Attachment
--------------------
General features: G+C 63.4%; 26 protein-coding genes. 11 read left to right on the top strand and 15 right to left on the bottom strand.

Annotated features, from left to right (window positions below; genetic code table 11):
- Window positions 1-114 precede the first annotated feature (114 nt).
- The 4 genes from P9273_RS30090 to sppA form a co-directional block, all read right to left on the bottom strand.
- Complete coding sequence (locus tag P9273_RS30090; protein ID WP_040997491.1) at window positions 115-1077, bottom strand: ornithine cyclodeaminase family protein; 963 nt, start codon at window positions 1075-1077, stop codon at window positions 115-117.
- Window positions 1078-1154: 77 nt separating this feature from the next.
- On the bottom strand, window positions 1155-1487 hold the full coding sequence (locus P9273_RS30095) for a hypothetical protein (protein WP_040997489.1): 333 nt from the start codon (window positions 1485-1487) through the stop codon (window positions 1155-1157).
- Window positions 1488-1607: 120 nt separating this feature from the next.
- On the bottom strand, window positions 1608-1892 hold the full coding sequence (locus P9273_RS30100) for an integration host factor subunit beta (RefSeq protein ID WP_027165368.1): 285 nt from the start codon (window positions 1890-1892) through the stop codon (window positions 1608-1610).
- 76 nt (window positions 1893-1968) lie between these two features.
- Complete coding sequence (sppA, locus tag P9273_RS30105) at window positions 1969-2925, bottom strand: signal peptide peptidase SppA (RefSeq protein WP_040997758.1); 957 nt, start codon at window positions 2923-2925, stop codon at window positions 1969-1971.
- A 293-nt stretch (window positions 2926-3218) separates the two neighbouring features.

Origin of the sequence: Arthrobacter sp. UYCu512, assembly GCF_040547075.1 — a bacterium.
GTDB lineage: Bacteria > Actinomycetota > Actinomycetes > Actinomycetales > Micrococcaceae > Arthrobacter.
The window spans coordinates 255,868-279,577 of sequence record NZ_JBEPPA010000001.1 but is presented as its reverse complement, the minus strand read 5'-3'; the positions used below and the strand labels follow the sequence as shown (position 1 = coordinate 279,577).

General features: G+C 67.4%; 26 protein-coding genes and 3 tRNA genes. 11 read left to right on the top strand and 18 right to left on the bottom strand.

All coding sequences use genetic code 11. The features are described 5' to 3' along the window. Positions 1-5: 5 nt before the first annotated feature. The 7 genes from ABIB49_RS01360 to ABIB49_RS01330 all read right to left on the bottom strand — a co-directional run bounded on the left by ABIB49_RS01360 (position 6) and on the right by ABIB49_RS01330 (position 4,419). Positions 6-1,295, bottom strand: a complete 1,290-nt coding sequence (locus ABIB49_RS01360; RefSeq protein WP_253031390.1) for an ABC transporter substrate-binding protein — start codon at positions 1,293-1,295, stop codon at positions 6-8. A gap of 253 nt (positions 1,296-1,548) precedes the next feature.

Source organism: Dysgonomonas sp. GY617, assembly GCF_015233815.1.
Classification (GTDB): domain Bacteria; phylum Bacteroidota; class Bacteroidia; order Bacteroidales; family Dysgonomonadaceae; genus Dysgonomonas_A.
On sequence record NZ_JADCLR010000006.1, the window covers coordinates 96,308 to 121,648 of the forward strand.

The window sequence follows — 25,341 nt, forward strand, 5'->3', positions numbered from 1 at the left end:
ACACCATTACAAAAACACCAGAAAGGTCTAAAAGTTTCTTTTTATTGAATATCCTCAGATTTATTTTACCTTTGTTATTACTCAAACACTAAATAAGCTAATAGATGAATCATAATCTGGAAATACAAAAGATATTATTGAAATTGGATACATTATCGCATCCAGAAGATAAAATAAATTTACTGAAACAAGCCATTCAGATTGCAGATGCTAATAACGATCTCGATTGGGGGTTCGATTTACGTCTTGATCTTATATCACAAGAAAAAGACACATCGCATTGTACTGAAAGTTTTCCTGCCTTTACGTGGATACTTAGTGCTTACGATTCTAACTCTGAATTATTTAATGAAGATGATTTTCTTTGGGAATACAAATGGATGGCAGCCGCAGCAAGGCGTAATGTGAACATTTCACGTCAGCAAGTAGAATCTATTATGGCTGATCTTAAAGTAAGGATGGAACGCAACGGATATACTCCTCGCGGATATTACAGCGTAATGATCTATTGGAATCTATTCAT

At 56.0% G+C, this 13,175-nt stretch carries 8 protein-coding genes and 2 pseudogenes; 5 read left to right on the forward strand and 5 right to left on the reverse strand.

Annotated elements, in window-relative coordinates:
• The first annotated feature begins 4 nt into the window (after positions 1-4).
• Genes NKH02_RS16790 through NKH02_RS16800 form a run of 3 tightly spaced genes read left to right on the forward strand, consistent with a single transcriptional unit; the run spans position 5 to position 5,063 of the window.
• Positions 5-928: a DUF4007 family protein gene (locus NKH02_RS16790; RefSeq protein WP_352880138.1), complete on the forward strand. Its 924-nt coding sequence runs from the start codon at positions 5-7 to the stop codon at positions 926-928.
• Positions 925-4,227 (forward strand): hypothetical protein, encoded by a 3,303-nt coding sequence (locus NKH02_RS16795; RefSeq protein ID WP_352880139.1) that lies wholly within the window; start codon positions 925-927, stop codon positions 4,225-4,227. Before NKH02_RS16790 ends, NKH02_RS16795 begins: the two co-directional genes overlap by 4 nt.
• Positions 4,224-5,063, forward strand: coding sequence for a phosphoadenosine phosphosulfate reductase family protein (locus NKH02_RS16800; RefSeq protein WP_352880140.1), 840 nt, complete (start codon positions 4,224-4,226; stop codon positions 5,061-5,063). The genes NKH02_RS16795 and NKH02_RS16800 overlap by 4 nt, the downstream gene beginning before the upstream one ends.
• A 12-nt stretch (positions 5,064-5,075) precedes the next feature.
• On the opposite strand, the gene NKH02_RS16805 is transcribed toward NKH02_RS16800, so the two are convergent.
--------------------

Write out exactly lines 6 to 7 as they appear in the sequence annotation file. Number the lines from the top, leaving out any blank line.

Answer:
- Window positions 1078-1154: 77 nt separating this feature from the next.
- On the bottom strand, window positions 1155-1487 hold the full coding sequence (locus P9273_RS30095) for a hypothetical protein (protein WP_040997489.1): 333 nt from the start codon (window positions 1485-1487) through the stop codon (window positions 1155-1157).